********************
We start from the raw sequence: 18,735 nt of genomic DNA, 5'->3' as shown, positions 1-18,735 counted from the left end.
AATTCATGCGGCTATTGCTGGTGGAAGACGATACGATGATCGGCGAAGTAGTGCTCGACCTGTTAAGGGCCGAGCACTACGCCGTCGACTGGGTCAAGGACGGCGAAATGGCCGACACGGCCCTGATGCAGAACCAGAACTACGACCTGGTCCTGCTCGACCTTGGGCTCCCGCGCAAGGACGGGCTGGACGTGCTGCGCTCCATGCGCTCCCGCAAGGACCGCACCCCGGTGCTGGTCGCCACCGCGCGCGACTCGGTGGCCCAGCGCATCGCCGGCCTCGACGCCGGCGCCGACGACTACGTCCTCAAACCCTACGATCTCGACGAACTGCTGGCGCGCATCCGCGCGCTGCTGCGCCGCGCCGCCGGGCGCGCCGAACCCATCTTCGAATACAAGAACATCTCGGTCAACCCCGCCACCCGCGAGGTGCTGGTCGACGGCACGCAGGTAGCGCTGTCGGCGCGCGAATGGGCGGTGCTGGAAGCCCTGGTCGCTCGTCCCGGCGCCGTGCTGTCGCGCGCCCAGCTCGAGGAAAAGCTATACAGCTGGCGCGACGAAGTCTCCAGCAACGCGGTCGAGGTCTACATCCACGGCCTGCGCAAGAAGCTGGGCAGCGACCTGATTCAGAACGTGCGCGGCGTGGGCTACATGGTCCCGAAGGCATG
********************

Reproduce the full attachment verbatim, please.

We start from the raw sequence: 18,735 nt of genomic DNA, 5'->3' as shown, positions 1-18,735 counted from the left end.
AATTCATGCGGCTATTGCTGGTGGAAGACGATACGATGATCGGCGAAGTAGTGCTCGACCTGTTAAGGGCCGAGCACTACGCCGTCGACTGGGTCAAGGACGGCGAAATGGCCGACACGGCCCTGATGCAGAACCAGAACTACGACCTGGTCCTGCTCGACCTTGGGCTCCCGCGCAAGGACGGGCTGGACGTGCTGCGCTCCATGCGCTCCCGCAAGGACCGCACCCCGGTGCTGGTCGCCACCGCGCGCGACTCGGTGGCCCAGCGCATCGCCGGCCTCGACGCCGGCGCCGACGACTACGTCCTCAAACCCTACGATCTCGACGAACTGCTGGCGCGCATCCGCGCGCTGCTGCGCCGCGCCGCCGGGCGCGCCGAACCCATCTTCGAATACAAGAACATCTCGGTCAACCCCGCCACCCGCGAGGTGCTGGTCGACGGCACGCAGGTAGCGCTGTCGGCGCGCGAATGGGCGGTGCTGGAAGCCCTGGTCGCTCGTCCCGGCGCCGTGCTGTCGCGCGCCCAGCTCGAGGAAAAGCTATACAGCTGGCGCGACGAAGTCTCCAGCAACGCGGTCGAGGTCTACATCCACGGCCTGCGCAAGAAGCTGGGCAGCGACCTGATTCAGAACGTGCGCGGCGTGGGCTACATGGTCCCGAAGGCATG